Without sufficient water or alternatives to farming, ISIS provided an economic escape for struggling farmers. They provided salaries, land, housing, and a sense of purpose to communities who had been excluded from political and economic advances in the region.

Related video: Terrorist recruiting, water conflicts and climate change in Iraq

Terrorist recruiting, water conflicts and climate change in Iraq


These groups joined because “natural life there was so bad. They thought this would change their life,” states a Yazidi student who fled the Sinjar genocide in 2014.

Much more attune to local dynamics than international forces, the network was aware of these vulnerabilities within communities, exploiting poverty for their own ends. It is no coincidence that one of ISIS’s first administrative acts after gaining power was to redistribute irrigated dunams among the population or that many locals that escaped Mosul during the June 2014 takeover returned after the network restored the city’s water supply. Throughout its reign, the threat of water supply cuts was dangled over its territories to coerce locals into accepting its authority. While recruitment is a complex issue that cannot be attributed to water accessibility alone, ISIS’s consistent manipulation of environmental resources to legitimate, threaten, and punish means that these contextual factors cannot be ignored.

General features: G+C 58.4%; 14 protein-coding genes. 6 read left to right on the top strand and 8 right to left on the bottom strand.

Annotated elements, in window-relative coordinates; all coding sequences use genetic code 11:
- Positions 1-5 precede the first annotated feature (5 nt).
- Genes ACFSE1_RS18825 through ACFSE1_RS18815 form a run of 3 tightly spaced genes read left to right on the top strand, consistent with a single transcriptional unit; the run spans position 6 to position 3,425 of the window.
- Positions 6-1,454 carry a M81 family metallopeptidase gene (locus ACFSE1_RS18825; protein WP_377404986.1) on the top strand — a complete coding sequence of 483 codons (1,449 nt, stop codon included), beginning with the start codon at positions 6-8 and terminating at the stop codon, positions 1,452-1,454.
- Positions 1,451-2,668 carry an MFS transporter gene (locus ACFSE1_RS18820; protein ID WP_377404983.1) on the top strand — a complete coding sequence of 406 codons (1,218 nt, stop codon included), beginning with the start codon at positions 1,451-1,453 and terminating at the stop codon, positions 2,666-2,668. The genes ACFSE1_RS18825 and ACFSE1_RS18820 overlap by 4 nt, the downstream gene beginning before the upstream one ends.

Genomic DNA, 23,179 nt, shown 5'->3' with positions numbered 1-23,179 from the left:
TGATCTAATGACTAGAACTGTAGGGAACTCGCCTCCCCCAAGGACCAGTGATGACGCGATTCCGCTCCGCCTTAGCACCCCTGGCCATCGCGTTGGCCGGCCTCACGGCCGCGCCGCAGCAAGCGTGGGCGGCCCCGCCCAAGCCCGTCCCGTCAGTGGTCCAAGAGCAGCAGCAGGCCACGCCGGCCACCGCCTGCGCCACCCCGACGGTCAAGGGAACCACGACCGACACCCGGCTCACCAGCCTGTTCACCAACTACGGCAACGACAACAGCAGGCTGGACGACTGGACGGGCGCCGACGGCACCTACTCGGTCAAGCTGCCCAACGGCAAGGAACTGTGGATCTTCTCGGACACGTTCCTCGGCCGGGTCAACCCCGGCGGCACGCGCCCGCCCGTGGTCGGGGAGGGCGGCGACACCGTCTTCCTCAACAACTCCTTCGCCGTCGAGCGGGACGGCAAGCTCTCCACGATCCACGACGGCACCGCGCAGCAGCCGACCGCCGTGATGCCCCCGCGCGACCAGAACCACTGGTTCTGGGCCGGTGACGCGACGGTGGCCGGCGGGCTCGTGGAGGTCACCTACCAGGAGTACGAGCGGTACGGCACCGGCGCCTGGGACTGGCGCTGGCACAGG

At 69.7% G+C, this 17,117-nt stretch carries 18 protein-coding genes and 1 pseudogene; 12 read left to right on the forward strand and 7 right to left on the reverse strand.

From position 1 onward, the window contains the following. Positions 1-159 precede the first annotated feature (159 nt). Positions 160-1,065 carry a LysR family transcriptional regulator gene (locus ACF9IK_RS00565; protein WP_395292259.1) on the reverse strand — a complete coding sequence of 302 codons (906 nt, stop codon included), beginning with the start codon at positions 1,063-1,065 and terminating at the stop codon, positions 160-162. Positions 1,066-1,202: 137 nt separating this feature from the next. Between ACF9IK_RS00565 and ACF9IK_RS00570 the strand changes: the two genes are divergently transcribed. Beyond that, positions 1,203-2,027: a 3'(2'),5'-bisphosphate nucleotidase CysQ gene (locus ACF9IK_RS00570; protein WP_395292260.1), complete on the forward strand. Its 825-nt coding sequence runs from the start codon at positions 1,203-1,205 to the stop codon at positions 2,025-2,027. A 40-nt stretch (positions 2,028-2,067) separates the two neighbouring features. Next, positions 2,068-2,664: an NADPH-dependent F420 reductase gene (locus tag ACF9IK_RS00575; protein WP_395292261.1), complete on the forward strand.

Farming challenges sow the seeds for recruitment